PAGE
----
PurposeAAPM Task Group 204 introduced size-specific dose estimates for pediatric and adult patients undergoing body CT examinations. This investigation extends that work to head CT exams by using Monte Carlo simulations to develop size-specific, scanner-independent CTDIvol-to-organ-dose conversion coefficients.
MethodsUsing eight patient models from the GSF family of voxelized phantoms, dose to the brain and lens of the eye was estimated using Monte Carlo simulations of contiguous axial and helical scans for 64-slice multidetector CT scanners from four major manufacturers. For each patient model and scan mode, scanner-independent CTDIvol-to-organ-dose conversion coefficients were calculated by normalizing organ dose by scanner-specific 16 cm CTDIvol values and averaging across all scanners. Head size was measured using both geometric and attenuation-based size metrics. Head perimeter and effective diameter (ED), both geometric size metrics, were measured directly from the GSF data at the first slice superior to the eyes. Because the GSF models' pixel data are provided in terms of organ identification numbers instead of CT numbers, an indirect estimate of water equivalent diameter (WED), an attenuation-based size metric, was determined based on the relationships between WED and both ED and perimeter for a sample of patient data. Correlations between CTDIvol-to-organ-dose conversion coefficients and the various patient size metrics were then explored.
ResultsThe analysis of the patient data revealed a best-fit linear relationship (R(2) of 0.87) between ED and WED across a wide variety of patient sizes. Using this relationship along with ED determined from the GSF data, WED was estimated for each GSF model. An exponential relationship between CTDIvol normalized organ dose and WED was observed for both contiguous axial and helical scanning. For head perimeter and ED measured directly from the GSF data, an exponential relationship between CTDIvol normalized organ dose and patient size was also observed for each scan mode. For all patient size metrics and scan modes, R(2) of the exponential fits ranged from 0.92 to 0.93 and 0.73 to 0.85 for the brain and lens of the eye, respectively.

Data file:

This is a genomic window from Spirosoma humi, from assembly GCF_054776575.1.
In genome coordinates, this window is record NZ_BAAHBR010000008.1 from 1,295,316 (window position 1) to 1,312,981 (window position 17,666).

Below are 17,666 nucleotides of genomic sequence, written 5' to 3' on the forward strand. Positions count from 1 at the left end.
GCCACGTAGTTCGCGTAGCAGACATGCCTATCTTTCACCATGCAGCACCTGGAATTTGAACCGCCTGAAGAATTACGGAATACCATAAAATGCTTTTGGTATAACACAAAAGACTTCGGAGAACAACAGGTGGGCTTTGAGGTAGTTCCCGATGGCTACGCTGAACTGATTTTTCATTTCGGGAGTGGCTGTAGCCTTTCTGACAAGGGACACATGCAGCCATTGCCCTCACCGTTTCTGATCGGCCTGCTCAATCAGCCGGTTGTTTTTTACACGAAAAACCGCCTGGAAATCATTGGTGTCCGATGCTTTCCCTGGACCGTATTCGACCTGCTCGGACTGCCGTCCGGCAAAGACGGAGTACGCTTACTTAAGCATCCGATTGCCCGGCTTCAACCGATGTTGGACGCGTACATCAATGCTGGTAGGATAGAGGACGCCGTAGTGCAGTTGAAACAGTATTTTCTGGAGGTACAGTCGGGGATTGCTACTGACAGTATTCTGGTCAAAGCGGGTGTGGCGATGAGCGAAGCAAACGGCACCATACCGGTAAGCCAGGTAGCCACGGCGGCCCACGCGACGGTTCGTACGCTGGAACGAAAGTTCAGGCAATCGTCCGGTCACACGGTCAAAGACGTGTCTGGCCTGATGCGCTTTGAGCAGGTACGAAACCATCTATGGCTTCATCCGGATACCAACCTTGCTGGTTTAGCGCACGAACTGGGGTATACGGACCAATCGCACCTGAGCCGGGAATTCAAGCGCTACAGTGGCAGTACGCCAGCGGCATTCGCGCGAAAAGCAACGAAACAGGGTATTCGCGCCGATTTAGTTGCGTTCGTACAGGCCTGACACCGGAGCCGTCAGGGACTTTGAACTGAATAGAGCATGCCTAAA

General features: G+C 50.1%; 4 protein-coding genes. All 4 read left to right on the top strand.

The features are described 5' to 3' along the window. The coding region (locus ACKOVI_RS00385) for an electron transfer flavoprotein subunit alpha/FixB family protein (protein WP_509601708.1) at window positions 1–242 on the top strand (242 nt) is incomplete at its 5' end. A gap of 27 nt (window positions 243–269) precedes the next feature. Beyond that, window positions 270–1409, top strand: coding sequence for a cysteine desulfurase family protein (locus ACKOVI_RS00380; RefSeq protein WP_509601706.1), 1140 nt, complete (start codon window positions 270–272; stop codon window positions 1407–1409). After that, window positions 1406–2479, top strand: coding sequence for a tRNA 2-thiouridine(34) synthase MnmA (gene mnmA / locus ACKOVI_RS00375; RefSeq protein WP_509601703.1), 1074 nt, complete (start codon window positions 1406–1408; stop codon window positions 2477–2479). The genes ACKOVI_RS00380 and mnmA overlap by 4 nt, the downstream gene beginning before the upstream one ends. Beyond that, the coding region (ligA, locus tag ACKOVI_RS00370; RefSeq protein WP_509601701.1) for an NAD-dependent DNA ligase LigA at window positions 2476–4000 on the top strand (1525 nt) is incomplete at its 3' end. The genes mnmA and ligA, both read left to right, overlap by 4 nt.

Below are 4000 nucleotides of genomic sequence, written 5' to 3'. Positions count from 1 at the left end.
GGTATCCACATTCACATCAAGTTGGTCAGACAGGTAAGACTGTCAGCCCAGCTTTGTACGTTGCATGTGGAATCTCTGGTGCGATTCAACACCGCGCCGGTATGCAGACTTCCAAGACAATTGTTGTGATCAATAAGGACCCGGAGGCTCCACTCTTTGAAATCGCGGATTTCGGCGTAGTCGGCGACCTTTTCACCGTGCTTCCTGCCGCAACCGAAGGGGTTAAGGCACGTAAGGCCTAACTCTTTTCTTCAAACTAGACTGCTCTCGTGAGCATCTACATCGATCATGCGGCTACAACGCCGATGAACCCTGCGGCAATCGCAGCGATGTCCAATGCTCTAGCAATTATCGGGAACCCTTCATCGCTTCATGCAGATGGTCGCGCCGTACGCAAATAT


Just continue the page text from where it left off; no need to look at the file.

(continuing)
ConclusionsFor all scan modes, strong correlation exists between CTDIvol normalized brain dose and both geometric and attenuation-based patient size metrics. A slightly lower correlation between CTDIvol normalized organ dose and patient size was observed for the lens of the eye. This may be due to the combination of the eye lens being a small peripheral organ and the presence of surface dose variation in both contiguous axial and helical scanning. Results indicate that robust estimates of patient-specific head CT dose may be provided using the size-specific, scanner-independent CTDIvol-to-organ-dose conversion coefficients described in this work.